So, this novel alternative to weight loss surgery is far from new. But, has it been effective? The short answer is “Yes, but with added consequences.”
It turns out that there was a reason that jaw wiring fell out of favor at the end of the 80s. It wasn’t because jaw wiring wasn’t effective. In fact the patients in that study only gained back 1/6th of the initial weight loss that came from wiring.
However, too many patients had poor dental hygiene while having their mouth wired shut, which created a serious problem of tooth decay. Another reason it fell out of favor was the severe psychiatric issues that resulted in the prolonged use of the device. Patients reported feeling guilt and shame for being in public with that device. There was also the added risk of choking thanks to a small opening and having your speech permanently affected.
Backlash Against the Weight Loss Surgery Alternative
So it would not be a surprise to anyone that there is immediate backlash after its announcement on Twitter.
Eating disorder experts, nutritionists, and even the public looked in horror as the lead researcher of the device made outrageous claims. According to Professor Paul Brunton, “The device is a non-invasive, reversible, economical, and attractive alternative to surgical procedures. “
The public and experts in related fields were quick to voice their criticism. A few examples include:
“It completely oversimplifies the issue of obesity, reduces the process of weight loss to a question of compliance and willpower and ignores the many complex factors involved, which may include eating disorders” – Tom Quinn, Director of External Affairs for Beat” .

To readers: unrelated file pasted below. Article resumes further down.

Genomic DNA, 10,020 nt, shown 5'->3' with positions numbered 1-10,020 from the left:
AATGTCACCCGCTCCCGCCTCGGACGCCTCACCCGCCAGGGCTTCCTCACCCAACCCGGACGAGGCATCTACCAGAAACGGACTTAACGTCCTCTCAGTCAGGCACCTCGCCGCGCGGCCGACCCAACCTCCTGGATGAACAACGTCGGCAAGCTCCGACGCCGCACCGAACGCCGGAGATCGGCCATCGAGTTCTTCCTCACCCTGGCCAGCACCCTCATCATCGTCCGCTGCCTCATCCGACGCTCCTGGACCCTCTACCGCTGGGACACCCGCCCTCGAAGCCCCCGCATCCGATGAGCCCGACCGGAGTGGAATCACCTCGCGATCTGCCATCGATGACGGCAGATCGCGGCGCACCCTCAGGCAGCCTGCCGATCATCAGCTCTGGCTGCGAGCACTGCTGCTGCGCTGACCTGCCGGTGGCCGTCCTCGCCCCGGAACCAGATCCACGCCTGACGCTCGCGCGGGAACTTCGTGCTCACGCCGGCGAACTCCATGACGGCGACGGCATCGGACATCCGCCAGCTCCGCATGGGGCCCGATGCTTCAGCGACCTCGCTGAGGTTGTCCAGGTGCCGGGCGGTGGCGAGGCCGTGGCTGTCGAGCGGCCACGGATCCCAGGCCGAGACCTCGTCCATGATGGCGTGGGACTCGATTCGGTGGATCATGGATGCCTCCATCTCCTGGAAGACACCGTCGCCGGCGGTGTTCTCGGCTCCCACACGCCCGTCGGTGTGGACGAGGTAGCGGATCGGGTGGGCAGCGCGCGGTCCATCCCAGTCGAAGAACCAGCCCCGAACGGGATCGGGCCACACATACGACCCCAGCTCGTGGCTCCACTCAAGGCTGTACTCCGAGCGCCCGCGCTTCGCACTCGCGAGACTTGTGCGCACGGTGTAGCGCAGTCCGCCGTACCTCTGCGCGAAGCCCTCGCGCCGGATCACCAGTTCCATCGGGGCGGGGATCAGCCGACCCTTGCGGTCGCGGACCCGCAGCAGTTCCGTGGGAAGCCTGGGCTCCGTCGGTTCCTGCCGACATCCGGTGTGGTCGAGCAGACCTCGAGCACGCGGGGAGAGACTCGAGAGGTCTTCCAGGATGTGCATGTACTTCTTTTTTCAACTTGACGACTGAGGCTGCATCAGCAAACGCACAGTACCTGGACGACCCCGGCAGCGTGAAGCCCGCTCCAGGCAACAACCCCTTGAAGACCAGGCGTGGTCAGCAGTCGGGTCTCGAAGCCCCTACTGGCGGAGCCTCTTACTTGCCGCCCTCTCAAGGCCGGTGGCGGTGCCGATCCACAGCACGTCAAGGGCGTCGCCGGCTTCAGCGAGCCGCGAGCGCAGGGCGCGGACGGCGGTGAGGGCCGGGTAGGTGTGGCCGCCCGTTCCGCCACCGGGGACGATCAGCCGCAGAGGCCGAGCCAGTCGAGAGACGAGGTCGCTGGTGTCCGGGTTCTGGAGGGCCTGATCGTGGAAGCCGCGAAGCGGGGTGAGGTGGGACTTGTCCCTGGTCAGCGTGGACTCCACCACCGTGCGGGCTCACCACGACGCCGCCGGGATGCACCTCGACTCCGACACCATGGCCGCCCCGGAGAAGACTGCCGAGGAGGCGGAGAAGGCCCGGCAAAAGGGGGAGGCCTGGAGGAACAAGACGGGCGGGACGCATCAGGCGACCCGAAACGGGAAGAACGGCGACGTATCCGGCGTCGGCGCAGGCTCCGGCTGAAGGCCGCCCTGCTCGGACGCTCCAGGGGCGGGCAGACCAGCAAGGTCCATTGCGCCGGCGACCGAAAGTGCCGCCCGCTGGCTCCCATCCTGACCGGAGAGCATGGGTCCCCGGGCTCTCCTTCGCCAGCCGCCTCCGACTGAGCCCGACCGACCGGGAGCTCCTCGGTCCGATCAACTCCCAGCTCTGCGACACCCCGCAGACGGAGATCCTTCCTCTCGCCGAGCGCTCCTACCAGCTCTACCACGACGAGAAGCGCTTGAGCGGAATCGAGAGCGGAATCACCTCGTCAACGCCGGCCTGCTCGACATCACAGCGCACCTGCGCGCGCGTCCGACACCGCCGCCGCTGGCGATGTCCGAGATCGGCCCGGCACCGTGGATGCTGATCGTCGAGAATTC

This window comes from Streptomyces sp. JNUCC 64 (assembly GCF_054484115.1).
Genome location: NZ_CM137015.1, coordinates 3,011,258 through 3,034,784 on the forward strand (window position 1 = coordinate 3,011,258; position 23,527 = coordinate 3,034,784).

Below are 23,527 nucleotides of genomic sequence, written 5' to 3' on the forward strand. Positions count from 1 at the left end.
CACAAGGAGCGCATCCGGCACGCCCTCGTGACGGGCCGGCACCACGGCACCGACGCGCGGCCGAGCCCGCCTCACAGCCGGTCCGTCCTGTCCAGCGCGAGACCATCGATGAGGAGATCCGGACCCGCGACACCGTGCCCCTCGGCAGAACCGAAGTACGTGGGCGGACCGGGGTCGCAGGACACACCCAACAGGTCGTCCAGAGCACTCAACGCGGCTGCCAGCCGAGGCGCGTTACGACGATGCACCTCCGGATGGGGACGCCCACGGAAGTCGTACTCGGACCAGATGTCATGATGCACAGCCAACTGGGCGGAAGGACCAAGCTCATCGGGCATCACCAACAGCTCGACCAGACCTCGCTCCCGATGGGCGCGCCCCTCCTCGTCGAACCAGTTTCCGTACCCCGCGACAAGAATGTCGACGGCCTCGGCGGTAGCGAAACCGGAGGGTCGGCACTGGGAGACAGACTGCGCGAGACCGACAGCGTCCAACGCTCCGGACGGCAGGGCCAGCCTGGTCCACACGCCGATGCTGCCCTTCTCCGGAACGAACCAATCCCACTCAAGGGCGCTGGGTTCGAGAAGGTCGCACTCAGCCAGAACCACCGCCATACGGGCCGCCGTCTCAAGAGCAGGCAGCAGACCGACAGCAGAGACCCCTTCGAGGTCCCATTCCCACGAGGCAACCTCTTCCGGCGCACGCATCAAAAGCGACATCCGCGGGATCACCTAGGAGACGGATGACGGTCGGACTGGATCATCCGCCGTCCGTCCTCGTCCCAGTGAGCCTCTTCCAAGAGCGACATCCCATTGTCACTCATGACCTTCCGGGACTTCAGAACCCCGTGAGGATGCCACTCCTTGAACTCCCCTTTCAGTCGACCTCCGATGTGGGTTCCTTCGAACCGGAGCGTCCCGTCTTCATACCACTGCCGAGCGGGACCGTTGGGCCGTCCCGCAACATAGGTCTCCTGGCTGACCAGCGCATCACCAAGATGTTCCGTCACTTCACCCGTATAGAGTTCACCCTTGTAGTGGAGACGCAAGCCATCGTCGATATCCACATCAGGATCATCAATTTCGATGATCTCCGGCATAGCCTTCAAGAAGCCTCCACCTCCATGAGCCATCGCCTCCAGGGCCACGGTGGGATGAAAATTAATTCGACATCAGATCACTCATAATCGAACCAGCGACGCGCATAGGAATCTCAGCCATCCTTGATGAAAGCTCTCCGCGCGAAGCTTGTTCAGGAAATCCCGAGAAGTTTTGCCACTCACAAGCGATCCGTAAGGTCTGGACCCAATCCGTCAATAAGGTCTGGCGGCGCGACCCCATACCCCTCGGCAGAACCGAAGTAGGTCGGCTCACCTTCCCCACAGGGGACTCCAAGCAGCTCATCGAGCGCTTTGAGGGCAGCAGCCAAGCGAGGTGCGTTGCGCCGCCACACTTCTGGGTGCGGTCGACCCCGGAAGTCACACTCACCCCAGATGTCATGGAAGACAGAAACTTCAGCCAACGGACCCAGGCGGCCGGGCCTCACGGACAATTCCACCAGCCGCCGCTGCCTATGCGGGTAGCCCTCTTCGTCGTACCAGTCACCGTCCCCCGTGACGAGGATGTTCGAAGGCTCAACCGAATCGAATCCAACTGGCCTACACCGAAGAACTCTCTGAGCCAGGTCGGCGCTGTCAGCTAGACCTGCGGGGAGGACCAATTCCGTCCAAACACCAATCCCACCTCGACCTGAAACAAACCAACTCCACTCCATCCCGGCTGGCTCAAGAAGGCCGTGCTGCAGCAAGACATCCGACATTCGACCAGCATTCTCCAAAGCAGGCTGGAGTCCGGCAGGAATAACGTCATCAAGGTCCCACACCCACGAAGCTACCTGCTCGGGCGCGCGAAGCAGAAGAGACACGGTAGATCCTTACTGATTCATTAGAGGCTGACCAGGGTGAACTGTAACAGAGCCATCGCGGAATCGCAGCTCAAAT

This approach is a fat shaming tactic. People who are about to undergo weight loss surgery should be working to repair their relationship with food pre-op, not waiting until after. ” – Dr Joan Salge Blake, Nutrition Professor at Boston University.
Even the study itself admits,”-When questioned , participants mentioned that the device was too bulky and visible, and they could not enjoy social events, such as family dinners” and “The effect of episodic wear on the periodontal support for the anchor teeth needs to be investigated.”
What can a university who backed the study do once they incur the wrath of the Internet? They could ignore it. Or you can offer a sincere apology. Instead, they chose to lie to save face. “To clarify, the intention of the device is not intended as a quick or long term weight loss tool; it is aimed to assist people who need to undergo surgery.”
If that was true, then why does it state that it was an affordable alternative in the paper? Why use the language ‘safe and affordable tool’, if you are just planning on using the device as a pre-op measure?
The worst part about this study, and pitch was that this version of the jaw wire was not made by any weight loss surgery experts. The lead of the team, Professor Paul Brunton is a dental expert. He knows nothing about weight loss surgery, or the conditions that cause it in the first place.
Conclusion : See a Weight Loss Surgery Expert – Not A Dentist
Instead of addressing the complex causes of obesity, such as systemic or behavioral problems, the developers of this device clearly saw this as an opportunity to create a product to exploit the public as an “affordable alternative”.
If you are serious about losing weight, you need to talk to experts and get an entire support system on your side. You need to address your relationship with food, and figure out what works for you individually. That is why at Alabama Bariatrics, we take a multidisciplinary approach for not just losing weight but changing habits so you can keep it off. We can even offer an affordable payment plan.
Feel free to contact us online, or give us a call if you have any questions.